My cohort, Tom, was an interesting character who had also made a left-hand turn in life to come here. He used to be a roofer. At one point, he was thinking to leave and go back into roofing, so he went around the office with a handful of stock photos asking people which guy they thought looked most reliable. That would be the photo he’d use in his yellow-page ad. “Because nobody,” he’d said, “remembers what the guy in the ad looked like after you show up for the job. And if you just show up, you’re already better than half the roofers out there. So I want my ad to show a person who looks reliable, because that’s what people really want.”

Later in life, I would have a run-in with a roofer who had managed to pocket money I had given him, instead of turning it into the company. But I had a tricky repair job, and according to the owner of the roofing company who had called to talk with me, this guy was the best roofer they had. “If I fired a roofer every time one of them lied to me, I’d have no roofers,” he said. “That said, I’m going to have to fire Forest for this one. Do you want me to do it before he finishes your job, or after?” Forest finished the job nicely, and then was finished at his company.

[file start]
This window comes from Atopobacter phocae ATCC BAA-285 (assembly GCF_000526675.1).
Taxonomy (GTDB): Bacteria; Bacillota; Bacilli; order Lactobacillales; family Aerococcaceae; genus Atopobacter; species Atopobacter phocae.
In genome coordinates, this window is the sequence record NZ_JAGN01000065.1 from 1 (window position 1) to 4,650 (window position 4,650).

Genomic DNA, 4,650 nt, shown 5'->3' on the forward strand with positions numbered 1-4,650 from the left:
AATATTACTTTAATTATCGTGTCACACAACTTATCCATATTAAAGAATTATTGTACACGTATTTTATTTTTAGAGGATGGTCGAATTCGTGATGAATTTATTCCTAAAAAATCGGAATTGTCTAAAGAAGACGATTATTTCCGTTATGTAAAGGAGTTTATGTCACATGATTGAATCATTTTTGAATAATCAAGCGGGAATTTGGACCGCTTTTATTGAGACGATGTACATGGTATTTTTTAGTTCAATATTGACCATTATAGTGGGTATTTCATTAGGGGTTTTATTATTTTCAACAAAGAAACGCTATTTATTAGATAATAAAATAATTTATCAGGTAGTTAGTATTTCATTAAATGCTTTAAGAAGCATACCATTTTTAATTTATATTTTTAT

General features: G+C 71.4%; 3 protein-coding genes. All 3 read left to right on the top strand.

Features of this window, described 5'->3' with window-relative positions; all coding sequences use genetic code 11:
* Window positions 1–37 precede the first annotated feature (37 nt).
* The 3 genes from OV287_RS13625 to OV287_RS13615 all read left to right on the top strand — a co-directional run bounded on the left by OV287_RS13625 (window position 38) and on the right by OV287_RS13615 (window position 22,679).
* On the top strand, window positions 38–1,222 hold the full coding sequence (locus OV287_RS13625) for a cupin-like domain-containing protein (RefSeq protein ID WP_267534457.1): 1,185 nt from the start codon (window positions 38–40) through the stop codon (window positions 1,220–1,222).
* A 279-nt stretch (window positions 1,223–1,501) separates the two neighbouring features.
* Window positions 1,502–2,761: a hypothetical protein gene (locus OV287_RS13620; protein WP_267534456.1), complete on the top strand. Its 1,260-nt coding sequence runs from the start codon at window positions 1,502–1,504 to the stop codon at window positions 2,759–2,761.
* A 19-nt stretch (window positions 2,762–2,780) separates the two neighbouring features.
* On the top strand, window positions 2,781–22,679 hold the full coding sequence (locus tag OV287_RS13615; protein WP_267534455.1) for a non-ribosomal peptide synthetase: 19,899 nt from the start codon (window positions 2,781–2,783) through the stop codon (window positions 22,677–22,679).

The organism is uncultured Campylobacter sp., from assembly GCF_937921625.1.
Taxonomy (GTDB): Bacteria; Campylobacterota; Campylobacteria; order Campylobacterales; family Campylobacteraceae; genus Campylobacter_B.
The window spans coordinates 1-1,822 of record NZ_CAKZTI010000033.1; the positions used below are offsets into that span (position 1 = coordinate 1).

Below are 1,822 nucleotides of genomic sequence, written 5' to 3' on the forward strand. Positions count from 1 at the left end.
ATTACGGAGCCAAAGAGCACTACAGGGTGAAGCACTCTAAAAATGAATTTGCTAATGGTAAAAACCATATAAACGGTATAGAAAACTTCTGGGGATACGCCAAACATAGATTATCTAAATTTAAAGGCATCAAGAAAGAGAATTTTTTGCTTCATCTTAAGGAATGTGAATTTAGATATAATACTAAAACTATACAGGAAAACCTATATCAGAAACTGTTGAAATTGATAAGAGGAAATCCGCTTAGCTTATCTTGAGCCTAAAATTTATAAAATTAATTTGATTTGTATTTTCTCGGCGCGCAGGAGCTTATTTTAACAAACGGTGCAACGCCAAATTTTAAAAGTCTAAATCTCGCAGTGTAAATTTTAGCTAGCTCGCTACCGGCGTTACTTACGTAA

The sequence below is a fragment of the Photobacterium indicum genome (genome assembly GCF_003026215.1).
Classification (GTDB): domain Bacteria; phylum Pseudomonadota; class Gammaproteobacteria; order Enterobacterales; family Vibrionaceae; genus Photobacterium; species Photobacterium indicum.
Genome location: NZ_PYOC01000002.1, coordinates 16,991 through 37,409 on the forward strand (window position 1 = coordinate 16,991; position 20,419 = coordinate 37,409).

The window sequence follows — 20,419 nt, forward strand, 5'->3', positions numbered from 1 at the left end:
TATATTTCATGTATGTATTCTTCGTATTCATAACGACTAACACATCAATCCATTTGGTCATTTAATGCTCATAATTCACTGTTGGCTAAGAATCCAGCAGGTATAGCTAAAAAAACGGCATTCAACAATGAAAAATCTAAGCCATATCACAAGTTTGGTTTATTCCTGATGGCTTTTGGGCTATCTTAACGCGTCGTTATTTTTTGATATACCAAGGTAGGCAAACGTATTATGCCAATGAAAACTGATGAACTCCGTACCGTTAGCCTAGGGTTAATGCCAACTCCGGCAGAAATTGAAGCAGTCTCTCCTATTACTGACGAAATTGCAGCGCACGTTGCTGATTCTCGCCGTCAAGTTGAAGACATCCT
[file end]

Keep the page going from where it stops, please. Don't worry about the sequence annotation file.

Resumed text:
My writing colleague, Tom, a born-again Christian who could sometimes be found sitting on the hood of his car reading the Bible, also liked to take his young sons to the emergency room at Grady hospital for entertainment. They’d sit in their car and watch stabbing and gunshot victims stagger in. Gunshot wounds were Grady’s specialty, given the hospital’s proximity to downtown Atlanta.